ERISA plan beneficiaries sued Hartford after the company denied their claim for accidental death benefits arising from a death due to a self-inflicted gunshot wound.
Under the plan, "injury" was defined as "bodily injury resulting: (1) directly from an accident; and (2) independently of all other causes." The plan also contained exclusions for losses caused or contributed to by "intentionally self-inflicted injury" and "suicide or attempted suicide."
Plaintiffs claimed the insured's death occurred while he was cleaning a gun that he assumed to be unloaded. The autopsy report concluded that the insured died of a self-inflicted wound, and stated that the autopsy "failed to reveal any other trauma, and that the manner of death was suicide." On the death certificate, the coroner listed the cause of death as trauma arrest resulting from a self-inflicted gunshot wound to the chest. After reviewing the autopsy report, however, the coroner ultimately wrote that the manner of death was "undetermined," rather than suicide.
Hartford concluded that both exclusions applied, and that even an "undetermined" death would still be excluded from coverage because the loss "must have resulted directly from accident and independently of all other causes."
During the administrative appeal, plaintiffs submitted evidence that the insured was unfamiliar with guns, that the gun at issue jammed repeatedly, that the insured was found in a chair on his back porch with gun cleaning materials nearby, and that the gun did not have a clip in it.
On cross-motions for judgment on the administrative record, plaintiffs contended that the federal common law presumption against suicide and in favor of accidental death existed to resolve inconclusive cases, and that Hartford failed to apply it before denying benefits. Hartford argued that the presumption was inapplicable because the evidence was not inconclusive.
In applying the first step of the Eleventh Circuit's framework under the arbitrary and capricious standard of review, the court determined that Hartford's claim decision was "de novo wrong" because the evidence regarding the cause of death was at least inconclusive, if not more likely to support a conclusion that the death was accidental.
The court rejected Hartford's argument that the exclusion for losses "caused or contributed to by ... intentionally self-inflicted injury" was not subject to the presumption and that even if the insured did not intend to die or injure himself, he still intended to shoot himself in the chest, and that such a loss would be excluded because "the natural and probable consequence of shooting yourself in the chest is serious injury or death."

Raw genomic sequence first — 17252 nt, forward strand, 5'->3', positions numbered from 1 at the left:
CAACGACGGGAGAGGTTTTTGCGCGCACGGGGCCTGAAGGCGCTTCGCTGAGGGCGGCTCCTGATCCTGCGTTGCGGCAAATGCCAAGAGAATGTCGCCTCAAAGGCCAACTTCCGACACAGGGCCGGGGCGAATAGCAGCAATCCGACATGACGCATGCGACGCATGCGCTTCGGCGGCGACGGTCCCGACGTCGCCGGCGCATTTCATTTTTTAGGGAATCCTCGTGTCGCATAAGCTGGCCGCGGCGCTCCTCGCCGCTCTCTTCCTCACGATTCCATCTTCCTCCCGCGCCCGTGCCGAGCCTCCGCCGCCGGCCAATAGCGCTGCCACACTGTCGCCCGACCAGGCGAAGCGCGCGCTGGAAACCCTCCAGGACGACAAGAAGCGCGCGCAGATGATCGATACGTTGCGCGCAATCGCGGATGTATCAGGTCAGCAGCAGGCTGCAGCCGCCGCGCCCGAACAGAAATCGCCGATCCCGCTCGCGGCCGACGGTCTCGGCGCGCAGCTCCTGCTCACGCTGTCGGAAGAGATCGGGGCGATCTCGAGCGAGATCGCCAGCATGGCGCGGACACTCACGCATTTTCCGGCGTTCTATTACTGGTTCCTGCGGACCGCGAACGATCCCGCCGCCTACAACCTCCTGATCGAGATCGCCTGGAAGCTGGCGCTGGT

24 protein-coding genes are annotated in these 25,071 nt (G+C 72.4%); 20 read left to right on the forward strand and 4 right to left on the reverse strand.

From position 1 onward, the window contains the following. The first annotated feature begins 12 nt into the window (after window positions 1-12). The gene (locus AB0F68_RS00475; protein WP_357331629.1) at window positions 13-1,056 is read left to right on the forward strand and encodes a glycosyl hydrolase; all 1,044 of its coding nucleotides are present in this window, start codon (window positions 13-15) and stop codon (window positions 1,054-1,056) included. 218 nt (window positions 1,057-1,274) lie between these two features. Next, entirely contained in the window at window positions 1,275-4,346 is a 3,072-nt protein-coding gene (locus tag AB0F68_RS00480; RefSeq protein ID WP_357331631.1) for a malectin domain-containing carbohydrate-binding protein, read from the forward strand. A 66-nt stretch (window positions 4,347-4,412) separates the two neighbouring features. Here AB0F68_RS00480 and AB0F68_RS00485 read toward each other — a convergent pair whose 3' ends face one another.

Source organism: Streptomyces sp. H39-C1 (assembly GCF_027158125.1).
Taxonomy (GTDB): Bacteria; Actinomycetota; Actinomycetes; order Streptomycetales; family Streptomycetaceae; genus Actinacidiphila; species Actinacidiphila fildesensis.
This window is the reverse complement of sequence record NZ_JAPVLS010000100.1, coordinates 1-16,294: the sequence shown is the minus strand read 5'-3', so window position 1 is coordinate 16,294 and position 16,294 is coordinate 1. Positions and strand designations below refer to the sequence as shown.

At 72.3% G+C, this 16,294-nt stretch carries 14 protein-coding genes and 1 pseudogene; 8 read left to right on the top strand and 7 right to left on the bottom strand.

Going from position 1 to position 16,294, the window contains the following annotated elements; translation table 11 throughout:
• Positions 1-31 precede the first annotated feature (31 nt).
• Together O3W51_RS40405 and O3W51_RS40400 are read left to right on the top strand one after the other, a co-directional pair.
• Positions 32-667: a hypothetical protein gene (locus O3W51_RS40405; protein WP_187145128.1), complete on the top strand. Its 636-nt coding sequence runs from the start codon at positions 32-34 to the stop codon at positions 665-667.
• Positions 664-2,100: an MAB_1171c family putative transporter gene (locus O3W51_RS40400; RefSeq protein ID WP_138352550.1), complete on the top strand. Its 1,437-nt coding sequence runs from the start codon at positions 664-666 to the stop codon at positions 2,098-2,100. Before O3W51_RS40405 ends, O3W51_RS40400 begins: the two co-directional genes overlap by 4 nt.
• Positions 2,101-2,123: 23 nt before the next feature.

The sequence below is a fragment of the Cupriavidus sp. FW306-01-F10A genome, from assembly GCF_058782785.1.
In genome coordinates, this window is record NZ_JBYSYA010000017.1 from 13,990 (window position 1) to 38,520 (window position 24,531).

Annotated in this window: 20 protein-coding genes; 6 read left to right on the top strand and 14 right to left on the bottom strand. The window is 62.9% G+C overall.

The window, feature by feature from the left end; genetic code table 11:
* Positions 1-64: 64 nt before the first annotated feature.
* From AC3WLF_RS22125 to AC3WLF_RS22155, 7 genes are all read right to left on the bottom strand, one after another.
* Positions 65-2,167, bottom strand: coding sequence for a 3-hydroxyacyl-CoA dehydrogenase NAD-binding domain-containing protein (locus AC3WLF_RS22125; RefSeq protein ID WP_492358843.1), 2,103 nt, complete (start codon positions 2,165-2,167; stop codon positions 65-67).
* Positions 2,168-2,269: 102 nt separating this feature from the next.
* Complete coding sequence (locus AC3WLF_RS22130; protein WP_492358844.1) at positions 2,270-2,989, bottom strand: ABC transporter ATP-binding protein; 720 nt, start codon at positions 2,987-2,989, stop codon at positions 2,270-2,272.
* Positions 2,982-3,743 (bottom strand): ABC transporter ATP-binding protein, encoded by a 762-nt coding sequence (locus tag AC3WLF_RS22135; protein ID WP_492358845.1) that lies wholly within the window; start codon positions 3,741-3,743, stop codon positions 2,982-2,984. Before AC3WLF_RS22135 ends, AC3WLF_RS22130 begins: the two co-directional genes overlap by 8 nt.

According to the court, the issue was not whether to resolve the question of the insured's intent to die by subjective or objective reasoning, but whether he intentionally pulled the trigger in the first place, and here, the record demonstrated only a "fatal mistake," not an intentionally self-inflicted injury.
The court also determined that even under the arbitrary and capricious standard of review, Hartford's decision was unreasonable. The court rejected Hartford's position that legal presumptions should not affect a court's deferential review because legal presumptions are not part of the administrative process.
The court relied on Schikore v. BankAmerica Supplemental Retirement Plan, 269 F.3d 956 (9th Cir. 2001), which addressed the application of the federal common law mailbox rule to a claim denial under an ERISA plan. Noting that the mailbox rule is a "settled feature of the federal common law" and a rebuttable presumption was to be used "in the face of inconclusive evidence," the Ninth Circuit found under its arbitrary and capricious analysis that the administrator abused its discretion for failing to apply the common law presumption. The court in Acree adopted this reasoning.
The court also disagreed that Hartford's decision was consistent with the federal common law standard announced in Wickman v. Northwestern National Insurance Company, 908 F.2d 1077 (1st Cir. 1990), which disposed of the distinction between "accidental means" and "accidental results." Hartford contended that even if the plaintiffs provided evidence to support their theory that the gun jammed while the insured was cleaning it, Wickman would still apply because he should have known that serious injury would be a probable outcome of continuing to handle a gun known to jam. The court distinguished Wickman, however, finding that there was little evidence in the record to suggest that the decedent intentionally shot himself.
Ultimately, the court remanded the case to Hartford, as claims administrator, for further review.
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